The Malay word bangsa is part of the problem. It carries dual meanings; one which relates to a kind of ethnicity (which is explicitly and uniquely defined in our federal constitution), and another which means a nation-state.

Thus when Mahathir used the term Bangsa Malaysia in 1981, his Vision 2020 speech was delivered in the English language. Therefore, any translation of the English equivalent of the word bangsa, must be used in the Malay word for the United Nations as Bangsa-Bangsa Bersatu; not in terms of Malay ethnicity.

Shay Adora Ram an Anak Malaysia

It is Prime Minister Najib, rightly or wrongly, who is promoting his 1Malaysia dream as his framework for national unity. Within this concept of national unity, my question to the Umno-led government is, “why is the much abused concept of racial or ethnic identity necessary information for any model of good citizenship?”

To my mind, both Hannah and Ram are 1st generation Anak Malaysians and their offspring must surely be 2nd generation Malaysian. Of what consequence or relevance is there really for establishing an inaccurate or incorrect definition of ethnic heritage other than for the personal use of the incumbent for the sake of knowing their own identity and heritage?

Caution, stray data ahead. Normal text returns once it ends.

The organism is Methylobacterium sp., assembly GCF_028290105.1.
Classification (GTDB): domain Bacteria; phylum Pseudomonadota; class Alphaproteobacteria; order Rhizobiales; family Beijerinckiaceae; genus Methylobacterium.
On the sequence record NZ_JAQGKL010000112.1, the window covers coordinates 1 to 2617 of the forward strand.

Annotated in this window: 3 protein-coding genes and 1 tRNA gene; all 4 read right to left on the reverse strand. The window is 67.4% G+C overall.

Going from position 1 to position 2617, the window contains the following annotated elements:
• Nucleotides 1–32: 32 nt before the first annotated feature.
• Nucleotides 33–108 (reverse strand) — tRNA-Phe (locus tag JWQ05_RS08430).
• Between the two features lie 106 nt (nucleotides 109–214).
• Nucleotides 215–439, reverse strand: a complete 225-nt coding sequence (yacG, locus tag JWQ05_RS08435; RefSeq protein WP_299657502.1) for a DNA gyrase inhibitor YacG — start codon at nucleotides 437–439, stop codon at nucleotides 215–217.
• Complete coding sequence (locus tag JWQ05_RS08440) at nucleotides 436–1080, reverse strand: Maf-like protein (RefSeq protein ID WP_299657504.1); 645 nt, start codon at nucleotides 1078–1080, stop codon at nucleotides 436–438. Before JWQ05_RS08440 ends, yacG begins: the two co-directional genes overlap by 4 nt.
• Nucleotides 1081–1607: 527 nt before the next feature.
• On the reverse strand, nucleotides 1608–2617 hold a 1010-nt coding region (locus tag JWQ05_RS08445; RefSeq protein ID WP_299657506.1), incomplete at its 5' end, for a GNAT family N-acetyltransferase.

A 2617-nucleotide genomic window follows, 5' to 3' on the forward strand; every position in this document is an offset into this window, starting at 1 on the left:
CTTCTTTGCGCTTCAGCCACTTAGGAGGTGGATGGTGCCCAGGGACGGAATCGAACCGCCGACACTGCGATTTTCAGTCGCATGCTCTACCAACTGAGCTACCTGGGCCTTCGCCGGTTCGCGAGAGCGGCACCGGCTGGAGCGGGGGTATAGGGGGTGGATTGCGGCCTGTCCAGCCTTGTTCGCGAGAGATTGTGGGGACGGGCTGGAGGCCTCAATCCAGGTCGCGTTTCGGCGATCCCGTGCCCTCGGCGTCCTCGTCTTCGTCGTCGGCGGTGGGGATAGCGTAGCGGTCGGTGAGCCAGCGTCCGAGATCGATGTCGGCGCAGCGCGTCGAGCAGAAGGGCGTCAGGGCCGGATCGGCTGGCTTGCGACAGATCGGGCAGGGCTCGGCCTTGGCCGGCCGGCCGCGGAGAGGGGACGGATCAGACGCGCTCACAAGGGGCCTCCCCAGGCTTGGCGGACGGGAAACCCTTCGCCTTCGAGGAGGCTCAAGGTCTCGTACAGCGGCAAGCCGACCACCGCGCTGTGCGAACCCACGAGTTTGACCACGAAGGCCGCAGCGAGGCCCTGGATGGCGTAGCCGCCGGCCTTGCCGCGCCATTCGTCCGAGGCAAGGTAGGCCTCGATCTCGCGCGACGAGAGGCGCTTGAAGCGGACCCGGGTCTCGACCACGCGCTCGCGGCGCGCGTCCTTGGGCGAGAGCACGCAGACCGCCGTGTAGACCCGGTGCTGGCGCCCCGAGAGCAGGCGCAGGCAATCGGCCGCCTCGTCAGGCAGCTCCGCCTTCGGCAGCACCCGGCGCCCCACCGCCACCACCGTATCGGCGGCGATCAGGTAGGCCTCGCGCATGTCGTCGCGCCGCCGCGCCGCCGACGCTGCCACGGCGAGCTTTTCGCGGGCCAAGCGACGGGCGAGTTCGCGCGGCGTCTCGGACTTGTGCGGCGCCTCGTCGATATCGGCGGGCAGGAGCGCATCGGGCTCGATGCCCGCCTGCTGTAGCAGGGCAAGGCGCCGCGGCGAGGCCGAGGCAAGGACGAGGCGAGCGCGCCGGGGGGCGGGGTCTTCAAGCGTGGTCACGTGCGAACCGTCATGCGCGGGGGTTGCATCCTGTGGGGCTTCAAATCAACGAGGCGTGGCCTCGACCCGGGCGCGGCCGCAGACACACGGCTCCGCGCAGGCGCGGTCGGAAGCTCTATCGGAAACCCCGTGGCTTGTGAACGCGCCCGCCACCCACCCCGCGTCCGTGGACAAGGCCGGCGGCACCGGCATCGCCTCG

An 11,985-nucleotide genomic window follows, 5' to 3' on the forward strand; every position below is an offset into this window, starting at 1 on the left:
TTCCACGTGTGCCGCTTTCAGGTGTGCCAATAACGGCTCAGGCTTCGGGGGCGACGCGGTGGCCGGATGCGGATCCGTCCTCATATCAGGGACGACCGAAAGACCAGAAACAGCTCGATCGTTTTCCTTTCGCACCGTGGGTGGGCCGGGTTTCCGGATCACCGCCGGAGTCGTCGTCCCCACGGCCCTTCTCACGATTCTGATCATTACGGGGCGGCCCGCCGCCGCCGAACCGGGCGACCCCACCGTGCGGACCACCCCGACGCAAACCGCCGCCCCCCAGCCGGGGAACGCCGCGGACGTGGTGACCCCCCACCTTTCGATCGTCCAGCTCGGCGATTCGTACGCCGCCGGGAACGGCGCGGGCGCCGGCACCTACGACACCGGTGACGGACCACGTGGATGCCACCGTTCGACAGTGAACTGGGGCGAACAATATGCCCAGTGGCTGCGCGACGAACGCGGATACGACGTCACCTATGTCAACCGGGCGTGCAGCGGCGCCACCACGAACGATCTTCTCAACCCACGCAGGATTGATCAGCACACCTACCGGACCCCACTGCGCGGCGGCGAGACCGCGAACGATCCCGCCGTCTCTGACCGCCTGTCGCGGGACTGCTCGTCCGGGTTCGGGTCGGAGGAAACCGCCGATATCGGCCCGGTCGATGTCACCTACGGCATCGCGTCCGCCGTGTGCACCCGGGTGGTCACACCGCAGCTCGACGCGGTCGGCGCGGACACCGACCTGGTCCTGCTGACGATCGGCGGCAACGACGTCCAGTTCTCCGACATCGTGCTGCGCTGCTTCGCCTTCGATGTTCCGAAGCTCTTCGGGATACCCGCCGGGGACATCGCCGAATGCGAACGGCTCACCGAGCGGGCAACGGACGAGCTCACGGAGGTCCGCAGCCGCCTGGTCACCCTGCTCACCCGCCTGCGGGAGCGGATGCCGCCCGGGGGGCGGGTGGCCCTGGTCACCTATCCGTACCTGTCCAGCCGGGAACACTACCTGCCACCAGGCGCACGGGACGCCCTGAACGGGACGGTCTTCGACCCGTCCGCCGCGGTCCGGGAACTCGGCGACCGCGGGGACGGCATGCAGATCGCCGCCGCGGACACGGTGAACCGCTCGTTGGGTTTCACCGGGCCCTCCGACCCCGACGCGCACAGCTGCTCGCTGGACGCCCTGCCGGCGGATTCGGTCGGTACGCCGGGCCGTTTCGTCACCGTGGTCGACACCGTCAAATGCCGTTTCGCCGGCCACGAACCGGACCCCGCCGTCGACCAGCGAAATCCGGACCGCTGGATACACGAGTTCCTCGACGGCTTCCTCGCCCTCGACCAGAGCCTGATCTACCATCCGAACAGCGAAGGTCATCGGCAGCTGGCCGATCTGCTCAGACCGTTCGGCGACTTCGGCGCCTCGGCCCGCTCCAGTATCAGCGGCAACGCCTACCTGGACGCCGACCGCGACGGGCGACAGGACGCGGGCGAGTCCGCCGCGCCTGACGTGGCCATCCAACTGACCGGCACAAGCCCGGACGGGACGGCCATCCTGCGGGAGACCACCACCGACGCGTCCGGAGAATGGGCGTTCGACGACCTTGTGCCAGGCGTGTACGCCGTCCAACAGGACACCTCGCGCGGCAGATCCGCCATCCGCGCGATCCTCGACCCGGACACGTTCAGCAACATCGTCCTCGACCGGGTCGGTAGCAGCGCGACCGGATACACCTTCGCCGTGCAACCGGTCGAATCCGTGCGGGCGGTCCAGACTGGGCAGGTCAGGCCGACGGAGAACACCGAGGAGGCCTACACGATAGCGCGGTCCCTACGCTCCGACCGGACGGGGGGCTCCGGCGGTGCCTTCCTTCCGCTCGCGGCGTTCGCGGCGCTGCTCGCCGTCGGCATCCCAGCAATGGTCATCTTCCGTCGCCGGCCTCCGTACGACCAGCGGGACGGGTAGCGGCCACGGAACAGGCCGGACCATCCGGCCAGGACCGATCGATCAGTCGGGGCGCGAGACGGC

But, as always, these are never defined by the state, but really in what and how the incumbent chooses and makes the best of life. On the exact same matter, Singapore has developed a more rational way to address the same problem.

While Hannah and Ram wait patiently for their appeal to be reviewed by the home affairs minister, I pray that the PM would be more decisive and clear about the meaning and definition of his 1Malaysia dream and avoid false promises or further propagating any more lies about the Malaysian dream of national unity.

The Malaysian aspiration for unity must belong to the hearts of every Malaysian and no amount of external compulsion can create the requisite voluntary love for their own nation.

KJ JOHN was in public service for 29 years. The views expressed here are his personal views and not those of any institution he is involved with. Write to him at with any feedback or views.